Finance Minister Bill Morneau can be excused for tabling a budget last week that can best be described as treading water insofar as new tax or program spending initiatives are concerned. When your major trading partner who imports roughly a fifth of your GDP declares it’s about to make a U-turn on everything from energy to trade policy, it’s prudent to keep your powder dry.
A new oil-friendly Trump administration that is openly skeptical about climate change has raised hopes for getting a long-sought pipeline built for Canada’s beleaguered oilsands.
At the same time, Trump’s threatened protectionist measures against soaring auto and parts imports from Mexico is widely perceived as a threat to Canada’s largest manufacturer sector, which fears it will become collateral damage in NAFTA renegotiations. However, the ultimate consequences for Canada from these policy shifts may be quite different than what their optics suggest.
Trump’s approval of the $8 billion Keystone XL pipeline only days after Morneau’s budget seems to be game-changer for flagging production growth in the oilsands. Conceived almost a decade ago in an era of triple digit oil prices, Keystone XL was once seen as a panacea for all that ailed the resource’s development.
Today, President Trump’s approval comes amidst dramatically changed market conditions that have cut oil prices by more than half since the pipeline was first proposed.
While the Gulf coast refineries that would be supplied by Keystone XL offer higher prices for Canadian bitumen than overseas refineries in Asia and Europe, even their price (Western Canadian Select) is only $US 34 a barrel — less than half the cost of bringing on new oilsands production.
How confident can TransCanada be in the sustainability of the shipper agreements it has negotiated with oilsands suppliers to fill the pipeline when major producers, such as Imperial Oil and its parent, Exxon, have been forced to write off billions of barrels of their bitumen reserves that are now no longer commercially viable, while others like Shell are abandoning the sector?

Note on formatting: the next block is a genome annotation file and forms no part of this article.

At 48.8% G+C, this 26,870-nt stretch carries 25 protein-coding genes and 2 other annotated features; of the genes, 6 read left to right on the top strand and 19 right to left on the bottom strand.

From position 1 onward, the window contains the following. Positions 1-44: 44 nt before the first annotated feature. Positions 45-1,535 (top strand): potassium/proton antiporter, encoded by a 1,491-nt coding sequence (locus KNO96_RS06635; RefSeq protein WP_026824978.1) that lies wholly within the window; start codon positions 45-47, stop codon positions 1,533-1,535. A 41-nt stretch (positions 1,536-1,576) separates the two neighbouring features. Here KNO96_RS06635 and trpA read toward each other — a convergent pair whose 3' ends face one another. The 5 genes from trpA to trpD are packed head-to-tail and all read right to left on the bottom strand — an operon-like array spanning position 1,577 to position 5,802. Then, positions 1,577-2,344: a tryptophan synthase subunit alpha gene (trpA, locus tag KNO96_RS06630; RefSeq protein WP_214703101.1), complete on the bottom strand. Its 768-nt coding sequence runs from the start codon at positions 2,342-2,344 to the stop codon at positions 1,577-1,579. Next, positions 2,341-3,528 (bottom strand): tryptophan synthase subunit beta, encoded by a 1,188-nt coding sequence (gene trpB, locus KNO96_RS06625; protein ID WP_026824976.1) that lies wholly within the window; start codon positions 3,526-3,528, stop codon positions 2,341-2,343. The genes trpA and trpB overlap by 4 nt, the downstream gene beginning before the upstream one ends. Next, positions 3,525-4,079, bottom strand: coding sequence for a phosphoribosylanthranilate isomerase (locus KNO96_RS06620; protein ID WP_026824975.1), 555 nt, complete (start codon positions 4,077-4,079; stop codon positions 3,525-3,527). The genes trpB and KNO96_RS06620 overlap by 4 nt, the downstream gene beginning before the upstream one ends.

Moreover, while approving Keystone XL, President Trump vows to cut taxes and loosen regulations on competing U.S. shale production, which produces a much more valuable light crude at significantly lower costs.
Regulatory approval from the White House is no substitute for viable economics. Without the return to triple digit oil prices, economics will either stand in the way of new pipelines being built or strand them if they are constructed, leaving the country in search for other opportunities for growth.
Fortuitously, President Trump’s intention to renegotiate NAFTA may provide one. While Canada fears it will be collateral damage as the Trump administration targets the flood of Mexican-made vehicles and parts into the U.S. market, a renegotiation of NAFTA may be just what the country’s largest manufacturing sector needs.
By any industry metric; production, employment, investment or trade, Canada’s vehicle and parts industry over the last decade has been as adversely impacted and in some cases, more so under NAFTA than the U.S. industry. And in sharp contrast to its record with Mexico, the U.S. has had decades of more-or-less balanced trade in the sector with Canada and effective wage parity save for the exchange rate.
If globalization is a race to the bottom as its critics contend, the auto and parts industry has certainly found its mark in Mexico. With wage costs averaging $2.45 U.S. an hour in parts and $5.50 U.S. in assembly, Mexico provides some of the lowest labour costs anywhere in the world.
Relocating assembly and parts plants to Mexico have brought the North American industry record profits. But it has also, as predicted by Ross Perot during the 1992 presidential elections, sucked billions of dollars of investment and thousands of jobs from both the U.S. and Canada.
Under NAFTA, local jobs and production in both the U.S. and Canada were traded for higher profits for auto and parts firms and lower vehicle prices for consumers. If a new Trump administration is going to change that basic economic trade-off with high tariffs or a border adjustment tax, Canada needs to get on the same page.
Instead of chasing multilateral free trade agreements, Canada needs to pursue bilateral negotiations aimed at an exemption from whatever trade sanctions the Trump administration imposes on others. If it can achieve that objective, America won’t be the only place where President Trump will be bringing jobs back home.
This article first appeared in The Toronto Star.